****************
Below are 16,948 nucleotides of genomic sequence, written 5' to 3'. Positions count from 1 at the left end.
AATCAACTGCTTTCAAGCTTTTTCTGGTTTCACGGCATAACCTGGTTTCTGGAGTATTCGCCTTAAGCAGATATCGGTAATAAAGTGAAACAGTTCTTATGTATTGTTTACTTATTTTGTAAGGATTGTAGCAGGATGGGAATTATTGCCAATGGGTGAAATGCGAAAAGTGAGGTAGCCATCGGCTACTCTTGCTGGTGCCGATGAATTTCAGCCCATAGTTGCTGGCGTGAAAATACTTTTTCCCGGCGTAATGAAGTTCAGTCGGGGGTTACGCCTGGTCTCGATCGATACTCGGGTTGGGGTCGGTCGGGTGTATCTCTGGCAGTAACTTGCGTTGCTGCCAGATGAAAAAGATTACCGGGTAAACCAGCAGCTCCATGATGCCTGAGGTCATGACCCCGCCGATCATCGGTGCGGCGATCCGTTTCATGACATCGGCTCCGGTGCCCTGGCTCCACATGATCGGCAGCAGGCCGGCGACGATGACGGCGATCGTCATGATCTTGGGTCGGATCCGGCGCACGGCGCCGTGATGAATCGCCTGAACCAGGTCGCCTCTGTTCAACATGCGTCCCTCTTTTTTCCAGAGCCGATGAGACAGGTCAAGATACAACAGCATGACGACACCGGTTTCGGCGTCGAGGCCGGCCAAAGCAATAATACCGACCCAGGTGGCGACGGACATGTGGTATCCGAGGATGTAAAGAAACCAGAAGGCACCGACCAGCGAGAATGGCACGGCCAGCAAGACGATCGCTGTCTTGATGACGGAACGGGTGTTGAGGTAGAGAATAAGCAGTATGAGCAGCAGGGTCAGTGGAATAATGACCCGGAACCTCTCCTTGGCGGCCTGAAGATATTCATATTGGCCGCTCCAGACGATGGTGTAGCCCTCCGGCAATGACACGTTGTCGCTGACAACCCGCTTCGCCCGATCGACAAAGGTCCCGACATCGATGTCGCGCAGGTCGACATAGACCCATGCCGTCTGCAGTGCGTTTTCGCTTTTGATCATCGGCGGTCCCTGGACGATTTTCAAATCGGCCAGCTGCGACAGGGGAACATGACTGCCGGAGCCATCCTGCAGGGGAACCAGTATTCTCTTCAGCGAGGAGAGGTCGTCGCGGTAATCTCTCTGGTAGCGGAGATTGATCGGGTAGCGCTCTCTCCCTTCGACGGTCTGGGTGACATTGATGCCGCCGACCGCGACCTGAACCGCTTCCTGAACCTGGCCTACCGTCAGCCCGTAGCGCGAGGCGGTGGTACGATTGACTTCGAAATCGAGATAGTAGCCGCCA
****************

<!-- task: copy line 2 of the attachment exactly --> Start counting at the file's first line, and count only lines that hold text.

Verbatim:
AATCAACTGCTTTCAAGCTTTTTCTGGTTTCACGGCATAACCTGGTTTCTGGAGTATTCGCCTTAAGCAGATATCGGTAATAAAGTGAAACAGTTCTTATGTATTGTTTACTTATTTTGTAAGGATTGTAGCAGGATGGGAATTATTGCCAATGGGTGAAATGCGAAAAGTGAGGTAGCCATCGGCTACTCTTGCTGGTGCCGATGAATTTCAGCCCATAGTTGCTGGCGTGAAAATACTTTTTCCCGGCGTAATGAAGTTCAGTCGGGGGTTACGCCTGGTCTCGATCGATACTCGGGTTGGGGTCGGTCGGGTGTATCTCTGGCAGTAACTTGCGTTGCTGCCAGATGAAAAAGATTACCGGGTAAACCAGCAGCTCCATGATGCCTGAGGTCATGACCCCGCCGATCATCGGTGCGGCGATCCGTTTCATGACATCGGCTCCGGTGCCCTGGCTCCACATGATCGGCAGCAGGCCGGCGACGATGACGGCGATCGTCATGATCTTGGGTCGGATCCGGCGCACGGCGCCGTGATGAATCGCCTGAACCAGGTCGCCTCTGTTCAACATGCGTCCCTCTTTTTTCCAGAGCCGATGAGACAGGTCAAGATACAACAGCATGACGACACCGGTTTCGGCGTCGAGGCCGGCCAAAGCAATAATACCGACCCAGGTGGCGACGGACATGTGGTATCCGAGGATGTAAAGAAACCAGAAGGCACCGACCAGCGAGAATGGCACGGCCAGCAAGACGATCGCTGTCTTGATGACGGAACGGGTGTTGAGGTAGAGAATAAGCAGTATGAGCAGCAGGGTCAGTGGAATAATGACCCGGAACCTCTCCTTGGCGGCCTGAAGATATTCATATTGGCCGCTCCAGACGATGGTGTAGCCCTCCGGCAATGACACGTTGTCGCTGACAACCCGCTTCGCCCGATCGACAAAGGTCCCGACATCGATGTCGCGCAGGTCGACATAGACCCATGCCGTCTGCAGTGCGTTTTCGCTTTTGATCATCGGCGGTCCCTGGACGATTTTCAAATCGGCCAGCTGCGACAGGGGAACATGACTGCCGGAGCCATCCTGCAGGGGAACCAGTATTCTCTTCAGCGAGGAGAGGTCGTCGCGGTAATCTCTCTGGTAGCGGAGATTGATCGGGTAGCGCTCTCTCCCTTCGACGGTCTGGGTGACATTGATGCCGCCGACCGCGACCTGAACCGCTTCCTGAACCTGGCCTACCGTCAGCCCGTAGCGCGAGGCGGTGGTACGATTGACTTCGAAATCGAGATAGTAGCCGCCA